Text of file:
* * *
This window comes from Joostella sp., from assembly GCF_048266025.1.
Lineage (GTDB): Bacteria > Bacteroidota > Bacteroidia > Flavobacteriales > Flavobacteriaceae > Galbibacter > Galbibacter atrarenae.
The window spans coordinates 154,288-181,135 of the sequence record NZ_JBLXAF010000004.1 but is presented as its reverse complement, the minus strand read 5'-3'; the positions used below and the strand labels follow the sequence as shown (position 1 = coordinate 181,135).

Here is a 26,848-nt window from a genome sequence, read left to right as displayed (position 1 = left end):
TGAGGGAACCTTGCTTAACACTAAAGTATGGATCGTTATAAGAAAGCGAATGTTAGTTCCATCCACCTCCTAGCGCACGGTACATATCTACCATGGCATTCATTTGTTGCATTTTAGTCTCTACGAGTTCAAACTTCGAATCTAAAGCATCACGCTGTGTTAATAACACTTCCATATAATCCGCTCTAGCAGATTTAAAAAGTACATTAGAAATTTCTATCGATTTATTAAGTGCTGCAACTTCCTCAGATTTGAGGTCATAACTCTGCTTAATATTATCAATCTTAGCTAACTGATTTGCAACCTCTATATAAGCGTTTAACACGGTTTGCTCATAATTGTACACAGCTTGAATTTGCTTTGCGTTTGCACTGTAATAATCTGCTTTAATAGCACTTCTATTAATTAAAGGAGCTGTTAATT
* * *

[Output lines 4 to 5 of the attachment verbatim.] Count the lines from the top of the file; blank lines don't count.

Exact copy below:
Here is a 26,848-nt window from a genome sequence, read left to right as displayed (position 1 = left end):
TGAGGGAACCTTGCTTAACACTAAAGTATGGATCGTTATAAGAAAGCGAATGTTAGTTCCATCCACCTCCTAGCGCACGGTACATATCTACCATGGCATTCATTTGTTGCATTTTAGTCTCTACGAGTTCAAACTTCGAATCTAAAGCATCACGCTGTGTTAATAACACTTCCATATAATCCGCTCTAGCAGATTTAAAAAGTACATTAGAAATTTCTATCGATTTATTAAGTGCTGCAACTTCCTCAGATTTGAGGTCATAACTCTGCTTAATATTATCAATCTTAGCTAACTGATTTGCAACCTCTATATAAGCGTTTAACACGGTTTGCTCATAATTGTACACAGCTTGAATTTGCTTTGCGTTTGCACTGTAATAATCTGCTTTAATAGCACTTCTATTAATTAAAGGAGCTGTTAATT